Of course, the people who depended on enslavement for their businesses did not want enslaved people to know about the Emancipation Proclamation. “Emancipation” depicts this societal problem where parts of the U.S. that sided with the Confederate Army and wanted to secede from the U.S. also refused to abide by the Emancipation Proclamation because they did not consider it a valid government decree. “Emancipation” shows in often-disturbing details how formerly enslaved people were caught in this crossfire.
The opening scene of “Emancipation” shows Peter (played by Smith) in a seemingly tranquil family setting. He’s washing the feet of his beloved wife Dodienne (played by Charmaine Bingwa), while their four children are nearby in the room. Their children’s ages range from about 5 years old to 14 years old. The children are daughter Betsy (played by Imani Pullum), who’s the eldest child; son Scipion (played by Jeremiah Friedlander); son Peter (played by Landon Chase Dubois), nicknamed Little Peter; and daughter Laurette (played by Jordyn McIntosh).
Peter and Dodienne are originally from Haiti, so they know what it was like to be free people before being unwillingly brought to the U.S. as enslaved people. They are very religious and believe in the power of prayer. In the opening scene where Peter is with his family, he says, “What can a mere man do to me? The Lord is with me. He is my strength and my defense. He has become my salvation.”
The family will soon have their inner strength severely tested when Peter is forced to relocate to another plantation in Clinton, Louisiana. He tries to fight back in self-defense, but he’s outnumbered and assaulted for defending himself. Peter’s wife and kids are helpless and sobbing as Peter is taken away.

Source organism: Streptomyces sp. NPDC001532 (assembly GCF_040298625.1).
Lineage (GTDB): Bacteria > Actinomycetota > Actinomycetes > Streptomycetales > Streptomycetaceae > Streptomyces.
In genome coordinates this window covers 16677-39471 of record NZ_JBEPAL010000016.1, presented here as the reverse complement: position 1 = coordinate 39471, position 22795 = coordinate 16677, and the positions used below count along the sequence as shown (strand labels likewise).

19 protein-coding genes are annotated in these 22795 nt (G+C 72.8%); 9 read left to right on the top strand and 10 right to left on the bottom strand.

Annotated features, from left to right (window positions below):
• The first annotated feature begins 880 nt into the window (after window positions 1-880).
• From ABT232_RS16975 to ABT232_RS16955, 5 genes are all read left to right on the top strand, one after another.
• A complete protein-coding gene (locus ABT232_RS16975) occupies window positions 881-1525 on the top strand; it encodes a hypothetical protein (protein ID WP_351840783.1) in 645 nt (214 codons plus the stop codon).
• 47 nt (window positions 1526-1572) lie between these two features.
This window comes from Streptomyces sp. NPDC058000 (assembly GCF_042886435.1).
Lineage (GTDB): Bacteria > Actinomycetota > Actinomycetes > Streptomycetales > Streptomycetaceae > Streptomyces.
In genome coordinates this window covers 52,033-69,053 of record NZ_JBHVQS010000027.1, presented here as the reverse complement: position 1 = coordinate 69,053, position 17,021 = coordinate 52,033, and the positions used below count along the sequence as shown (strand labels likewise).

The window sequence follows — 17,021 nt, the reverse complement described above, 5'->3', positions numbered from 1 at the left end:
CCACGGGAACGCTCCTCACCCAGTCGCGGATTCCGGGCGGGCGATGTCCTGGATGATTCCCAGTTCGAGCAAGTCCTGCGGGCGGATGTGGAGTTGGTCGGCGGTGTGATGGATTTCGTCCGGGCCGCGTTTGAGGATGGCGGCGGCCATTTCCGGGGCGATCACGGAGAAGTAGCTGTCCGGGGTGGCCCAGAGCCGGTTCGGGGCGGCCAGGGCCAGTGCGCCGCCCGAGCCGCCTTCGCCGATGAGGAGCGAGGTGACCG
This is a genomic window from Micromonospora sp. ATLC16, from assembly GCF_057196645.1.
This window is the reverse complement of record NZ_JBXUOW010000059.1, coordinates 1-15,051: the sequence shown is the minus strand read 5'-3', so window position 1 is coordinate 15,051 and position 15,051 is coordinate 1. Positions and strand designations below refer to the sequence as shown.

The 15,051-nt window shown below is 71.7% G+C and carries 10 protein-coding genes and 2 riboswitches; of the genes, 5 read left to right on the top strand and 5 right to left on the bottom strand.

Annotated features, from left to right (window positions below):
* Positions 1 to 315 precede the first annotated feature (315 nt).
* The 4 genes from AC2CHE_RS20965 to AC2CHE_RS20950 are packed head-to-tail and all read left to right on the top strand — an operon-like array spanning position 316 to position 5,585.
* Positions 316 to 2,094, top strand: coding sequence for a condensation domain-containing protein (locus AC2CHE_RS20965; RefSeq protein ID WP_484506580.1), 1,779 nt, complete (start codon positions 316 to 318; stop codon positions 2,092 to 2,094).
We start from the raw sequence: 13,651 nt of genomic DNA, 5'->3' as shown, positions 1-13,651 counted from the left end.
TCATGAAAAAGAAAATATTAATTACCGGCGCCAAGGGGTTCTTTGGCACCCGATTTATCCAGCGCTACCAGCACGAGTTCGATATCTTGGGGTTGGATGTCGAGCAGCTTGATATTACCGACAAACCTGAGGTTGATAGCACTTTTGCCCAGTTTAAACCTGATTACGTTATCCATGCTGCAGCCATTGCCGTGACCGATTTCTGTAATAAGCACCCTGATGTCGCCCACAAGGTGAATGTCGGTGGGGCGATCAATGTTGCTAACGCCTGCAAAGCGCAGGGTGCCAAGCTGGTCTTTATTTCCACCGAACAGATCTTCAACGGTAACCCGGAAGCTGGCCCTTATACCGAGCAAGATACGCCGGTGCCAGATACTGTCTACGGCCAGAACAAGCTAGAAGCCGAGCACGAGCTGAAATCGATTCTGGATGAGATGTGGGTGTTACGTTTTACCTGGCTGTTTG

During the ride to the labor camp, Peter and the other men who are with him see the heads of other African American men gruesomely displayed on tree sticks that line the road. It’s an ominous indication of what can happen to “runners” (people running from enslavement) or any black person who is murdered for whatever reason by a white supremacist racist. Fair warning to sensitive viewers: “Emancipation” has a lot of graphic violence that isn’t exploitative, but it might be too disturbing for some viewers.
One of the criticisms that “Emancipation” might get is that it portrays Peter as “too saintly,” perhaps because Peter is so vocal about his religious beliefs. But anyone with that criticism didn’t pay attention enough to the movie, because Peter actually is no pious pushover, since he doesn’t hesitate to dole out some violence when he absolutely has to do so in self-defense. The movie also shows how Peter’s experiences change him over time: He doesn’t lose his humanity, but he becomes hardened and reaches low points of utter despair.
Peter has been taken to a plantation owned by the cold-hearted Jim Fassell (played by Ben Foster), who inherited the property from his widowed father. One of the men who arrived in the same group as Peter is named Tomas (played by Jabbar Lewis), who is forcibly branded on his face with the letter “J” (for Jim), as Peter and the other enslaved men nearby watch in horror. Jim is described by one of the men as “one of the biggest hunters, day or night.” And the prey that Jim hunts is human.